Out of the bleating chaos rose the Christian Broadcasting Network which grew in size due to the increasing popularity of the 700 Club. The network’s founder Pat Robertson, was a staunch born-again Christian and with his network, Robertson introduced audiences to the infamous T.V. Evangelists; Jim and Tammy Faye Bakker. 

Jim and Tammy Faye Bakker (prior to divorce) are photographed during one of their PTL broadcasts. Tammy Faye, on the left, is smiling in her red lipstick and wears a large broachy-type earrings and a white with colorful collar top. Jim, to her left, has short hair, wide-rimmed glasses, and is wearing a tan and white suit. Both are holding black microphones with their right hands.
Jim and Tammy Faye Bakker—who would divorce in 1992—during a 1986 PTL broadcast. [Wikimedia Commons]

The couple initially appeared on a CBN children’s show as puppeteers before Bakker became the first host of the network’s “700 Club.” Later, the duo parted ways with Robertson and CBN and formed their own network, the Trinity Broadcasting Network and subsequent program, the “Praise the Lord Club.” 

Eventually though, their career as a couple ended scandalously with rumors of sexual misconduct, extra marital affairs, and investigations for fraud —  a story that was so scandalous it was documented and turned into a Hollywood biography, “The Eyes of Tammy Faye.”

An early evening photograph of the SVA Theatre which is definitely an art deco-styled building. There building's marquee has "The Eyes of Tammy Faye" promotional material on it and to the left, in front, is the backdropped "pink carpet" for special guests. People in all variations of nice dress stand in front of the building but behind a metal perimeter.
The pink-carpet premier for “The Eyes of Tammy Faye” at New York City’s SVA Theatre on September 24, 2021. [Wikimedia Commons]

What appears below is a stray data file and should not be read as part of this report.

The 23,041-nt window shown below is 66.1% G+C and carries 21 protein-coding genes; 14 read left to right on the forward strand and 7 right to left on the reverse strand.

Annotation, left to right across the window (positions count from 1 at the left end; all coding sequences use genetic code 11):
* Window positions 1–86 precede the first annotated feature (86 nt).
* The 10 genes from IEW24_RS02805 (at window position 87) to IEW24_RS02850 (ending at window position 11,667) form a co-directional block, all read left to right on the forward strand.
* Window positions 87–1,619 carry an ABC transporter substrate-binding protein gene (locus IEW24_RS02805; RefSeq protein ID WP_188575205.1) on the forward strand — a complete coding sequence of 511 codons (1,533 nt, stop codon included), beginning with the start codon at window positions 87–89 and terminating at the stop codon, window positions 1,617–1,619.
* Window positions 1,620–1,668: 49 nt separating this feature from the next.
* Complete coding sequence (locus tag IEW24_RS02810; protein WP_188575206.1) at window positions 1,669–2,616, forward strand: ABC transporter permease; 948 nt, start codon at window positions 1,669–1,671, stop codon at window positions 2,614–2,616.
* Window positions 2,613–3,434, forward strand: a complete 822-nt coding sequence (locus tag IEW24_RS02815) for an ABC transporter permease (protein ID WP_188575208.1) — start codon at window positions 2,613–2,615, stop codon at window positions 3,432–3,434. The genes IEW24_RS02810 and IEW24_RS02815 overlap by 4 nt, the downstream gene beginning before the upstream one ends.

The 700 Club, however, continued on with Pat Robertson as host, joined by two new co-hosts Danuta Pfieffer and Ben Kinchlow.

Robertson, a born and raised Southern Baptist with extreme conservative views, used his influence and show for political gain. In 1988, he announced his intention to run for the republican seat for president but would only go through with it if three million people volunteered to support his campaign.

A black-and-white photograph of Pat Robertson speaking into a row of a half a dozen microphones. There's a stylized "S" logo behind him.
Pat Robertson, in 1986, speaking at the Florida Economics Club. [Wikimedia Commons]

The same year, Pfieffer parted ways with the “700 Club.” After leaving the show, Pfieffer said she left her Pentacostal beliefs behind. In 2015, Pfieffer spilled the “secrets of the 700 Club” in a tell-all memoir titled Chiseled.

Currently, the former T.V. Evangelist spends her time on her sprawling Willamette Valley grape plantation as part owner of Pfeiffer Winery. In May 2021, she published a fictional book titled Libertas — a romance story about enslaved Black people and their journey towards freedom, redemption, love, and God.

In February 2022, Libertas was promoted by the Springfield Public Library as part of their local author series. As a fictional book, it is loosely based on factual history, and the fact that it was written by a white person… well, I think you can understand why this journalist vomits at the fact that it was promoted during Black History Month.

Robertson never did achieve his vision of being president. However, he remained with the network and continued the show well into 2021.